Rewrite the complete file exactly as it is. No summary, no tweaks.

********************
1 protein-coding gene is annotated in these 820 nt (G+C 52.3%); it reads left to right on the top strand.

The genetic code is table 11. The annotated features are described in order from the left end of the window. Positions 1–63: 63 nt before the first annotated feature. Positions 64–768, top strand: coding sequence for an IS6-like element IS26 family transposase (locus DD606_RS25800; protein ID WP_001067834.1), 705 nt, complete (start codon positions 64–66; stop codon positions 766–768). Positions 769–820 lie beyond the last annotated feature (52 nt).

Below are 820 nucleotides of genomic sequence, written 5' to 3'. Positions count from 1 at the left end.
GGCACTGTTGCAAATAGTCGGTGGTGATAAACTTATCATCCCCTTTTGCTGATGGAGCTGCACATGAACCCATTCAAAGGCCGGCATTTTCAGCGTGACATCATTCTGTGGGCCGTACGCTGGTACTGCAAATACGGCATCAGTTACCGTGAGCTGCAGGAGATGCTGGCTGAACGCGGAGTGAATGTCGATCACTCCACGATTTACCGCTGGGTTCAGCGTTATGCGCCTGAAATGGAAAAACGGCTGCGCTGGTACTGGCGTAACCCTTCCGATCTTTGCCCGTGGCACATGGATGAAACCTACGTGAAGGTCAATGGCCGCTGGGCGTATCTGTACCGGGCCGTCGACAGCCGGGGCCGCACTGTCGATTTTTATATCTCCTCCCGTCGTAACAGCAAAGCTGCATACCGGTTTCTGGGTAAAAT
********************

1 protein-coding gene is annotated in these 820 nt (G+C 52.3%); it reads left to right on the top strand.

The genetic code is table 11. The annotated features are described in order from the left end of the window. Positions 1–63: 63 nt before the first annotated feature. Positions 64–768, top strand: coding sequence for an IS6-like element IS26 family transposase (locus DD606_RS25800; protein ID WP_001067834.1), 705 nt, complete (start codon positions 64–66; stop codon positions 766–768). Positions 769–820 lie beyond the last annotated feature (52 nt).

Below are 820 nucleotides of genomic sequence, written 5' to 3'. Positions count from 1 at the left end.
GGCACTGTTGCAAATAGTCGGTGGTGATAAACTTATCATCCCCTTTTGCTGATGGAGCTGCACATGAACCCATTCAAAGGCCGGCATTTTCAGCGTGACATCATTCTGTGGGCCGTACGCTGGTACTGCAAATACGGCATCAGTTACCGTGAGCTGCAGGAGATGCTGGCTGAACGCGGAGTGAATGTCGATCACTCCACGATTTACCGCTGGGTTCAGCGTTATGCGCCTGAAATGGAAAAACGGCTGCGCTGGTACTGGCGTAACCCTTCCGATCTTTGCCCGTGGCACATGGATGAAACCTACGTGAAGGTCAATGGCCGCTGGGCGTATCTGTACCGGGCCGTCGACAGCCGGGGCCGCACTGTCGATTTTTATATCTCCTCCCGTCGTAACAGCAAAGCTGCATACCGGTTTCTGGGTAAAAT